Relative to how fast things typically move in the auto industry (read: not fast at all), Tesla’s emergence as a forward-thinking and revolutionary car company seemingly came out of nowhere. While traditional automakers over the years have been quick to scoff at Tesla’s prospects for long-term success, the success of the Model S and the recent explosion in Model 3 reservations underscore that Tesla is here to stay.
Speaking to how Tesla is completely turning the auto industry on its head, just yesterday we highlighted a video featuring a drag race between a Tesla Model X and a Ferrari F430. Impressively, the Model X managed to hold its own against the F430 for far longer than you might imagine.
Think about that for a second: we’re now living in a world where an SUV can go head to head with a Ferrari and not be blown out of the water. Maybe, just maybe, there’s something about the EV revolution that industry incumbents should pay attention to. When Tesla can put out an SUV capable of accelerating form 0-60 in just 3.2 seconds, maybe it’s time for auto executives to stop dismissing Tesla out of hand.
That said, perhaps it’s time for Ferrari to stop being so stubborn, swallow its pride, and dare we utter it out loud, consider developing an electric car? Various Ferrari models can certainly perform impressively well on the acceleration front, but imagine what the Italian automaker might be able to accomplish with an electric car.
While the notion of an electric car might run counter to Ferrari’s DNA, it hasn’t stopped other blue chip auto manufacturers like Porsche and BMW from getting in the game. Strictly speaking, Ferrari may not compete in the same space as BMW or Tesla, but that still doesn’t explain why Ferrari still seems to view electric cars as something akin to the bubonic plague
Suffice it to say, Ferrari isn’t the least bit interested in the EV revolution that appears to be picking up steam with each passing year. Underscoring Ferrari’s aversion to all things electric, Ferrari chairman Sergio Marchionne last month said that the idea of a Ferrari without an internal combustion engine would be “an almost obscene concept” and that it’s something Ferrari will never do.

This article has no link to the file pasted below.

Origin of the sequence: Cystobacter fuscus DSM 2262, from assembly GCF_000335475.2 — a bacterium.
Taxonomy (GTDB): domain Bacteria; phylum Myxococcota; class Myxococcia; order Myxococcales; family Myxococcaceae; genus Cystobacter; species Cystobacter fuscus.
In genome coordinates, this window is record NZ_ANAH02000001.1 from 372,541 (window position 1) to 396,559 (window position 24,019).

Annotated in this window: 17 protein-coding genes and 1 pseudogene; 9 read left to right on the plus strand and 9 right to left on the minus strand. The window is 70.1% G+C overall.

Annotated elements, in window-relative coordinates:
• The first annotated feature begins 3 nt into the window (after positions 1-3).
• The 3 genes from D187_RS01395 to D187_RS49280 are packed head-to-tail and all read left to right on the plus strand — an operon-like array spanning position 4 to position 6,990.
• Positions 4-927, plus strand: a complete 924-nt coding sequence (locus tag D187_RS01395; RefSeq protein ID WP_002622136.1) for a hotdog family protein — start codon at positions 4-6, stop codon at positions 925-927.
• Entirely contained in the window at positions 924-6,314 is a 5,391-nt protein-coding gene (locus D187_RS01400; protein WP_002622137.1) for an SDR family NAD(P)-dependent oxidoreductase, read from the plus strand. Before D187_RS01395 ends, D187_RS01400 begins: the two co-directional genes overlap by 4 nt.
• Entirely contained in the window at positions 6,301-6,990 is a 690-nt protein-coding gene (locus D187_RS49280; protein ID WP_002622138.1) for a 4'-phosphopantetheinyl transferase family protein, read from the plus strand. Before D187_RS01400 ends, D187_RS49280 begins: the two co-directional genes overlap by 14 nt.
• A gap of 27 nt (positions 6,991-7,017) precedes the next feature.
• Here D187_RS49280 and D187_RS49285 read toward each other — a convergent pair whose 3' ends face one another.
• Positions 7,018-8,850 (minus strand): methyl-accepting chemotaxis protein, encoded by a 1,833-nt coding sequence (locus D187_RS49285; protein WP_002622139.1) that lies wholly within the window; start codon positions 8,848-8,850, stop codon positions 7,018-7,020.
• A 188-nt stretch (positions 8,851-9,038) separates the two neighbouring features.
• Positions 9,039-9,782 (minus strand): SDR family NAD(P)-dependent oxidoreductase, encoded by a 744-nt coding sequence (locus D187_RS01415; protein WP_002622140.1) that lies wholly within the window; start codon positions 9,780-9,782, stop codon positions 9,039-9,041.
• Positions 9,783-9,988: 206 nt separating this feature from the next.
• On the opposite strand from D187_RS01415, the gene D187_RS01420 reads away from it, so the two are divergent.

A CNN report on Marchionne’s remarks reads in part:
It’s obscene, he explained, because a crucial part of the Ferrari driving experience is the aggressive sound of the engine.
Marchionne described his experience driving an all-electric Tesla car, which has no internal combustion engine sound at all.
“This is not Ferrari,” he recalled thinking as he turned up the radio to fill the silence.
Marchionne also said he has no interest in building a self-driving Ferrari since the Ferrari brand is, fundamentally, about driving.
“You’ll have to shoot me first,” the auto industry veteran told a room of reporters.
Well, I suppose you can’t fault him for being unclear.
Sure, we can understand Ferrari’s allegiance to loud cars that run on gasoline; but given Tesla’s ability to defy traditional auto conventions with great success, one would think that auto makers would be more willing to look at Tesla with a more objective eye.
Much like in the consumer electronics space, there are certain waves of innovation that companies risk ignoring at their own peril.
Notably, Ferrari isn’t the only company that seemingly remains beholden to traditional modes of thinking; there’s also Porsche.
While Porsche recognizes the value of an EV – exemplified by their work on the Mission E – the company remains philosophically opposed to self-driving car technology. Just this past February, Porsche CEO Oliver Blume said that no one buys a Porsche because they want to have a computer drive it.
“An iPhone belongs in your pocket, not on the road,” Blume said.
Tesla has already influenced a number of automakers like BMW and Ford to take EVs more seriously. I suppose it remains to be seen if Ferrari will ever follow suit, Marchionne reluctance notwithstanding.